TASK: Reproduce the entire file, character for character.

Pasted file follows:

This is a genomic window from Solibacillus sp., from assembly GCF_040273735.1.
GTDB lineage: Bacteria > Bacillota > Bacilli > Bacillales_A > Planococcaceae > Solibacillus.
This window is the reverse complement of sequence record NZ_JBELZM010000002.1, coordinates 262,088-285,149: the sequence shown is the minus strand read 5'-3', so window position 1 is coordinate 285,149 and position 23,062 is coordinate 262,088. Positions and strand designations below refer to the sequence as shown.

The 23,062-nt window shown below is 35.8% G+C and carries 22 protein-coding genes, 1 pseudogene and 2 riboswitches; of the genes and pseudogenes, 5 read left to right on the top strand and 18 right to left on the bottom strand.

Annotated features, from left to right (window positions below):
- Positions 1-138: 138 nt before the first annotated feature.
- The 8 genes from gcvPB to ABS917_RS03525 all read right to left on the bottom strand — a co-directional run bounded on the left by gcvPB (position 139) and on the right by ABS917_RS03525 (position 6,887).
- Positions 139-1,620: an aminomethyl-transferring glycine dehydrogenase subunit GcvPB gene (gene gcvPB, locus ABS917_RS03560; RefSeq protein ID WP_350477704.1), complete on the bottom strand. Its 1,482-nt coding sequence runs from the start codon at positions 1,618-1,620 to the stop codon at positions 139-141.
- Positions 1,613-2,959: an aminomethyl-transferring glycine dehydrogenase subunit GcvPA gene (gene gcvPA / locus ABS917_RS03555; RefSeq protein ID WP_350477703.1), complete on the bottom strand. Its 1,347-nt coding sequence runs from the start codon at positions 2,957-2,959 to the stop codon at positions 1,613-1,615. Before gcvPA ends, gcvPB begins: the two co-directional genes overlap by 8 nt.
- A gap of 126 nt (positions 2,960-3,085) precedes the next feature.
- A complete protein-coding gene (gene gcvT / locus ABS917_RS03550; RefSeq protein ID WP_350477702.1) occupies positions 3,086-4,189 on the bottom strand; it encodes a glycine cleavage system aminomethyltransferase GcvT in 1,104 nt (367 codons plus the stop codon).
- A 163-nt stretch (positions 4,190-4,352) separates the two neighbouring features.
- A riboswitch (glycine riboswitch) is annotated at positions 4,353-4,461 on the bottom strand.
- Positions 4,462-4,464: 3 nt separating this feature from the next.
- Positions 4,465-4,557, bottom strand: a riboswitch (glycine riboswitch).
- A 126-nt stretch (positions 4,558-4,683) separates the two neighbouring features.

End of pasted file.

This is a genomic window from Solibacillus sp., from assembly GCF_040273735.1.
GTDB lineage: Bacteria > Bacillota > Bacilli > Bacillales_A > Planococcaceae > Solibacillus.
This window is the reverse complement of sequence record NZ_JBELZM010000002.1, coordinates 262,088-285,149: the sequence shown is the minus strand read 5'-3', so window position 1 is coordinate 285,149 and position 23,062 is coordinate 262,088. Positions and strand designations below refer to the sequence as shown.

The 23,062-nt window shown below is 35.8% G+C and carries 22 protein-coding genes, 1 pseudogene and 2 riboswitches; of the genes and pseudogenes, 5 read left to right on the top strand and 18 right to left on the bottom strand.

Annotated features, from left to right (window positions below):
- Positions 1-138: 138 nt before the first annotated feature.
- The 8 genes from gcvPB to ABS917_RS03525 all read right to left on the bottom strand — a co-directional run bounded on the left by gcvPB (position 139) and on the right by ABS917_RS03525 (position 6,887).
- Positions 139-1,620: an aminomethyl-transferring glycine dehydrogenase subunit GcvPB gene (gene gcvPB, locus ABS917_RS03560; RefSeq protein ID WP_350477704.1), complete on the bottom strand. Its 1,482-nt coding sequence runs from the start codon at positions 1,618-1,620 to the stop codon at positions 139-141.
- Positions 1,613-2,959: an aminomethyl-transferring glycine dehydrogenase subunit GcvPA gene (gene gcvPA / locus ABS917_RS03555; RefSeq protein ID WP_350477703.1), complete on the bottom strand. Its 1,347-nt coding sequence runs from the start codon at positions 2,957-2,959 to the stop codon at positions 1,613-1,615. Before gcvPA ends, gcvPB begins: the two co-directional genes overlap by 8 nt.
- A gap of 126 nt (positions 2,960-3,085) precedes the next feature.
- A complete protein-coding gene (gene gcvT / locus ABS917_RS03550; RefSeq protein ID WP_350477702.1) occupies positions 3,086-4,189 on the bottom strand; it encodes a glycine cleavage system aminomethyltransferase GcvT in 1,104 nt (367 codons plus the stop codon).
- A 163-nt stretch (positions 4,190-4,352) separates the two neighbouring features.
- A riboswitch (glycine riboswitch) is annotated at positions 4,353-4,461 on the bottom strand.
- Positions 4,462-4,464: 3 nt separating this feature from the next.
- Positions 4,465-4,557, bottom strand: a riboswitch (glycine riboswitch).
- A 126-nt stretch (positions 4,558-4,683) separates the two neighbouring features.